The National Pest Management Association (NPMA) is making a push for the pesticide preemption bill recently introduced in Congress, as it gathered 159 individual associations as signatories on a letter of support sent to lawmakers.
National and state associations representing pest management, agriculture, landscaping, golf, forestry, and pesticide education signed the letter, which you can see on the NMPA’s website. Every state association in the pest management industry joined the effort, showing how important the issue of pesticide preemption is to ensure pest management professionals (PMPs) can continue protecting America’s food, health and property, the NPMA said.
The bill, HR 7266, was introduced by Representative Rodney Davis (R-Ill.) on March 30. It codifies federal pesticide preemption as the national standard, which ensures the U.S. Environmental Protection Agency (EPA) and state lead agencies jointly regulate pesticide use. The bill would prevent localities from regulating pesticides, and would give that responsibility to agencies with scientific expertise that are able to evaluate whether a product is safe and effective. The NPMA said the bill promotes the science-based policy making for which it has always advocated.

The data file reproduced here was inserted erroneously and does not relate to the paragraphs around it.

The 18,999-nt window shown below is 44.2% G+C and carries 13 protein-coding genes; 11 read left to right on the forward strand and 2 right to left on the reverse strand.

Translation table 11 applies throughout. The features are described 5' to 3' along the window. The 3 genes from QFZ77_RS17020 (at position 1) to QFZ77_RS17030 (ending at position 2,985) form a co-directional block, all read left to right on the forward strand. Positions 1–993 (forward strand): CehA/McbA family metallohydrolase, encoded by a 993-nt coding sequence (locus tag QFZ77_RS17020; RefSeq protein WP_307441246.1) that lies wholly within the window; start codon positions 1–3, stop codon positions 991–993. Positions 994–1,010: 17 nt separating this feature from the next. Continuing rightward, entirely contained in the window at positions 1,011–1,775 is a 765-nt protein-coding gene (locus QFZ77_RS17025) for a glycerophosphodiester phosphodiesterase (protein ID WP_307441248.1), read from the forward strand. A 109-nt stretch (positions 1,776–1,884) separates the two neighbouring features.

The letter shows this clarity is needed not just for the pest management industry, but for anyone who uses pesticides. From national groups like the Farm Bureau to specialty groups like the National Christmas Tree Association, from local education groups like the Agriculture Teachers Association of Texas to groups representing regulators like the Association of American Pesticide Control Officials and the Association of Structural Pest Control Regulatory Officials, the 159 associations that signed on show a united front to Congress, the NPMA said.
This bill is essential in helping not only the businesses in our industry, but those in every industry who depend on pesticides to keep Americans safe where they live, work, eat and play, said the NPMA. This is a monumental achievement for our industry, as we continue to push for a preemption fix once and for all in the 2023 Farm Bill.
The NPMA said it will use the letter in all of its Congressional visits. PMPs are encouraged to reach out to their federal representatives and use the letter to help them understand the importance of pesticide preemption. In addition, readers may send a Voter Voice to their representatives in Congress, asking them to cosponsor HR 7266.
Pest Management Professional’s May issue has more on this topic and what it means to the pest control industry: